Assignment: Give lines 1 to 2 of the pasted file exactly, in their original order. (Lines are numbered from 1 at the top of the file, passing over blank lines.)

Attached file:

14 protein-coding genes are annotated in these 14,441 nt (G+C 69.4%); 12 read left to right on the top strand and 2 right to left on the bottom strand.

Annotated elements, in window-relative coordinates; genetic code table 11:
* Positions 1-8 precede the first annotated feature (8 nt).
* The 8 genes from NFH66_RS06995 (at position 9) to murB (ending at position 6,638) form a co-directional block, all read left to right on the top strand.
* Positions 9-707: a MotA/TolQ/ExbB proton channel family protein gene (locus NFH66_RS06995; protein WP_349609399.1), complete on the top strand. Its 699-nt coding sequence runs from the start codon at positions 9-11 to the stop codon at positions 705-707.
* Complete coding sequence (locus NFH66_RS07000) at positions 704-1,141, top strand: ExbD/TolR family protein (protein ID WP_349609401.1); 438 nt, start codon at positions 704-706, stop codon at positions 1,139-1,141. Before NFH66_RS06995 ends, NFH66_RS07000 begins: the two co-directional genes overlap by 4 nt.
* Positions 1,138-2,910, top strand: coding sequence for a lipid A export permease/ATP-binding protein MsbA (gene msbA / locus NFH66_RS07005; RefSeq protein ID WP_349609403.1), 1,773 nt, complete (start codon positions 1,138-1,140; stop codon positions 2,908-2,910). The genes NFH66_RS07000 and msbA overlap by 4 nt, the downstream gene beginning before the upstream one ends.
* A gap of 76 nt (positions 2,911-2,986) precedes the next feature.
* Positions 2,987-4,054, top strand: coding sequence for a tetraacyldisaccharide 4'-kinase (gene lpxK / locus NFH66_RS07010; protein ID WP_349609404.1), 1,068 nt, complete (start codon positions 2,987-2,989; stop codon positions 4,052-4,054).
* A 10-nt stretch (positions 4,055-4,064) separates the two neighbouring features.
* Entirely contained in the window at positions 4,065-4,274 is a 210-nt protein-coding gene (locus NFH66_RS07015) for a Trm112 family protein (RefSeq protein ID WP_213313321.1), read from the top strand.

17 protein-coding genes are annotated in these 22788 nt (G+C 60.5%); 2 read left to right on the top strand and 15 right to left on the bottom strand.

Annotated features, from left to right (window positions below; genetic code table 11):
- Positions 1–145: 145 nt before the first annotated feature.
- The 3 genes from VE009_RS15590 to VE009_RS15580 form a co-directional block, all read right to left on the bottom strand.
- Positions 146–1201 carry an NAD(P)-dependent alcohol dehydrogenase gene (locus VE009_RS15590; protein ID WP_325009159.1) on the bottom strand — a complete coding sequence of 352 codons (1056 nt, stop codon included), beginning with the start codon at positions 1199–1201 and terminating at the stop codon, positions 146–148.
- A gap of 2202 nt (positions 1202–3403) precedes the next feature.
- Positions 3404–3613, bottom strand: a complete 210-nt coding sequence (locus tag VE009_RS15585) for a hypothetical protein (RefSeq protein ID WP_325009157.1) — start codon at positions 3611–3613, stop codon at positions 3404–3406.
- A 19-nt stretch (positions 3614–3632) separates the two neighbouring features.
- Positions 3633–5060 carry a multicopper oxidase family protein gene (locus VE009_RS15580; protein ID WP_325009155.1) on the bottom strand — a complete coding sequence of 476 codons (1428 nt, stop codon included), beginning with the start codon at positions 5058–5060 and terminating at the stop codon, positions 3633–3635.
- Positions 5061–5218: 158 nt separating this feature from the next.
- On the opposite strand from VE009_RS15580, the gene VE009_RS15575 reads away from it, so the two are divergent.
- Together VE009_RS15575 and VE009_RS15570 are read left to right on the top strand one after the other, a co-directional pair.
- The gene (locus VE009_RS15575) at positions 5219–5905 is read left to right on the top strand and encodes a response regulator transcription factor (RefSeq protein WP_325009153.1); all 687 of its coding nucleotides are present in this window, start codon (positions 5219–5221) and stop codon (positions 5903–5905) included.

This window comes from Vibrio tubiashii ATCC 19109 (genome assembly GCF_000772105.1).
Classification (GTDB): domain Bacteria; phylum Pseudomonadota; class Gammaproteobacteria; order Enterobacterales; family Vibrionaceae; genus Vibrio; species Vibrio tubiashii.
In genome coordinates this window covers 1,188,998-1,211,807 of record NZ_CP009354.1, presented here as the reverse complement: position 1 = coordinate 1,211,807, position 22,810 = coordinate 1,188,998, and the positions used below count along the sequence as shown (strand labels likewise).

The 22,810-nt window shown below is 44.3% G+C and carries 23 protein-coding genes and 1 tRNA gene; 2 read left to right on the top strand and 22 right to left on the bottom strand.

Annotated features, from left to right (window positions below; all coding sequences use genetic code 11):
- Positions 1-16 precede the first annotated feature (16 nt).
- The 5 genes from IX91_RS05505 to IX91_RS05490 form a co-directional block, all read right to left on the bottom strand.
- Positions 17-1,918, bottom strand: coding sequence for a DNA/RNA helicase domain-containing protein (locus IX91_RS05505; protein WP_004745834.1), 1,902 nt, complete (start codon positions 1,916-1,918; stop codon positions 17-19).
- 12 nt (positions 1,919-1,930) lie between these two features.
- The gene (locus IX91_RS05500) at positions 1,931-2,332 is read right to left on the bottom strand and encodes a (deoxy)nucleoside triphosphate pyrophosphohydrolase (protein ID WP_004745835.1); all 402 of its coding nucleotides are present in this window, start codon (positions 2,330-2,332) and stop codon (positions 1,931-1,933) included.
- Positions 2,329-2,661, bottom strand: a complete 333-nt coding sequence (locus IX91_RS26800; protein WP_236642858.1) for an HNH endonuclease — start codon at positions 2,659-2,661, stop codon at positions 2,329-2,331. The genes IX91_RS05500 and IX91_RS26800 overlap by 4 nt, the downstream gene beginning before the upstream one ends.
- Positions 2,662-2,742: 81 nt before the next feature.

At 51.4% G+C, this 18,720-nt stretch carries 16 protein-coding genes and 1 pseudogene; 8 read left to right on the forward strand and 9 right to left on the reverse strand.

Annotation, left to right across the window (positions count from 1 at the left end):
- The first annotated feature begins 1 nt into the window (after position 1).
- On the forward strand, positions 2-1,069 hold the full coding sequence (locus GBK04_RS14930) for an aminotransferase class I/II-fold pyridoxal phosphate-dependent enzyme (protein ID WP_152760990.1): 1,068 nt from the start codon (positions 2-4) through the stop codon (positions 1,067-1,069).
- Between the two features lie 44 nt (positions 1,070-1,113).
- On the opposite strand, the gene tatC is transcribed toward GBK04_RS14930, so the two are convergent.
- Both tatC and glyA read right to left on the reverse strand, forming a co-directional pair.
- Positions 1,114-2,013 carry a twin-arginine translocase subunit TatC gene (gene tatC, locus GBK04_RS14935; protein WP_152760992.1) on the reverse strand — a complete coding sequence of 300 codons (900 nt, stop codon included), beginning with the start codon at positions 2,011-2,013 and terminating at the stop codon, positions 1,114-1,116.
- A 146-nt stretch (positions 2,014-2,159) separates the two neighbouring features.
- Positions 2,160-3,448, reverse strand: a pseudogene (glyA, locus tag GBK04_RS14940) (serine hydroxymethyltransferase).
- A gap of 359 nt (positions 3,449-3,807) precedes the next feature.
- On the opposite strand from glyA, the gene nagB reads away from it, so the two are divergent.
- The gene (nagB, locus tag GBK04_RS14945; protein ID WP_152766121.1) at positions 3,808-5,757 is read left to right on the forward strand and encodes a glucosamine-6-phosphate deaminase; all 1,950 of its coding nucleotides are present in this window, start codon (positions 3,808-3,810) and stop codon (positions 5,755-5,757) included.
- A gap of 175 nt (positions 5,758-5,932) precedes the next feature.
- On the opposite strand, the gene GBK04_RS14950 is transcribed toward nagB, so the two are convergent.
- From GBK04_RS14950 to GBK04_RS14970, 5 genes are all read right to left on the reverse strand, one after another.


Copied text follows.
14 protein-coding genes are annotated in these 14,441 nt (G+C 69.4%); 12 read left to right on the top strand and 2 right to left on the bottom strand.

Annotated elements, in window-relative coordinates; genetic code table 11: